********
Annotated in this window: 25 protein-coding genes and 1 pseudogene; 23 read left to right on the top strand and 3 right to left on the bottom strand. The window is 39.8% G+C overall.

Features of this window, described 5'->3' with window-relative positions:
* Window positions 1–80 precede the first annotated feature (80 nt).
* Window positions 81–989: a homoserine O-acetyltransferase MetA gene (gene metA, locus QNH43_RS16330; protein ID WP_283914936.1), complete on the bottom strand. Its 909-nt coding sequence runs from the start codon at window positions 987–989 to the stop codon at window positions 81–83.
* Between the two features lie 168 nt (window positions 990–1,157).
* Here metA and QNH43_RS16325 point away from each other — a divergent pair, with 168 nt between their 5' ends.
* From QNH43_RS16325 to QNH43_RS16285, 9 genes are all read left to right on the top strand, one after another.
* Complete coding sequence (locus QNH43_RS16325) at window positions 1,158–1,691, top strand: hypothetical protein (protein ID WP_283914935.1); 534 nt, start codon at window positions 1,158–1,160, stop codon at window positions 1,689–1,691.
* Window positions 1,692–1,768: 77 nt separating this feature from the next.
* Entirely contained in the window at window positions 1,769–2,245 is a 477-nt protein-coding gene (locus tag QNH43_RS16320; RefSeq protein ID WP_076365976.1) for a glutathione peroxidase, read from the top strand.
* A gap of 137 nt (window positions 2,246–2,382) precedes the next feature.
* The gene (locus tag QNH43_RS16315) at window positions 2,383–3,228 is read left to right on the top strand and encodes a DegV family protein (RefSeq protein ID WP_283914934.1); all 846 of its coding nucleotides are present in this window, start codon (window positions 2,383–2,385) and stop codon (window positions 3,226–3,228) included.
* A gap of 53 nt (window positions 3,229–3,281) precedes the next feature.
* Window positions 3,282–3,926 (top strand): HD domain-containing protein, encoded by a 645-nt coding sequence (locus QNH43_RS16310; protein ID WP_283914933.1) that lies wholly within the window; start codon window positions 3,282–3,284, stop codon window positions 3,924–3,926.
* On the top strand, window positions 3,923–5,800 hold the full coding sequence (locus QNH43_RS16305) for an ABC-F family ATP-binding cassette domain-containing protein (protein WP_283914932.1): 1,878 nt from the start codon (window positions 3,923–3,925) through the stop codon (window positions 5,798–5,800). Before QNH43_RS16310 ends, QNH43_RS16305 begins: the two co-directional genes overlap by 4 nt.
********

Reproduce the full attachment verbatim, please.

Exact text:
Annotated in this window: 25 protein-coding genes and 1 pseudogene; 23 read left to right on the top strand and 3 right to left on the bottom strand. The window is 39.8% G+C overall.

Features of this window, described 5'->3' with window-relative positions:
* Window positions 1–80 precede the first annotated feature (80 nt).
* Window positions 81–989: a homoserine O-acetyltransferase MetA gene (gene metA, locus QNH43_RS16330; protein ID WP_283914936.1), complete on the bottom strand. Its 909-nt coding sequence runs from the start codon at window positions 987–989 to the stop codon at window positions 81–83.
* Between the two features lie 168 nt (window positions 990–1,157).
* Here metA and QNH43_RS16325 point away from each other — a divergent pair, with 168 nt between their 5' ends.
* From QNH43_RS16325 to QNH43_RS16285, 9 genes are all read left to right on the top strand, one after another.
* Complete coding sequence (locus QNH43_RS16325) at window positions 1,158–1,691, top strand: hypothetical protein (protein ID WP_283914935.1); 534 nt, start codon at window positions 1,158–1,160, stop codon at window positions 1,689–1,691.
* Window positions 1,692–1,768: 77 nt separating this feature from the next.
* Entirely contained in the window at window positions 1,769–2,245 is a 477-nt protein-coding gene (locus tag QNH43_RS16320; RefSeq protein ID WP_076365976.1) for a glutathione peroxidase, read from the top strand.
* A gap of 137 nt (window positions 2,246–2,382) precedes the next feature.
* The gene (locus tag QNH43_RS16315) at window positions 2,383–3,228 is read left to right on the top strand and encodes a DegV family protein (RefSeq protein ID WP_283914934.1); all 846 of its coding nucleotides are present in this window, start codon (window positions 2,383–2,385) and stop codon (window positions 3,226–3,228) included.
* A gap of 53 nt (window positions 3,229–3,281) precedes the next feature.
* Window positions 3,282–3,926 (top strand): HD domain-containing protein, encoded by a 645-nt coding sequence (locus QNH43_RS16310; protein ID WP_283914933.1) that lies wholly within the window; start codon window positions 3,282–3,284, stop codon window positions 3,924–3,926.
* On the top strand, window positions 3,923–5,800 hold the full coding sequence (locus QNH43_RS16305) for an ABC-F family ATP-binding cassette domain-containing protein (protein WP_283914932.1): 1,878 nt from the start codon (window positions 3,923–3,925) through the stop codon (window positions 5,798–5,800). Before QNH43_RS16310 ends, QNH43_RS16305 begins: the two co-directional genes overlap by 4 nt.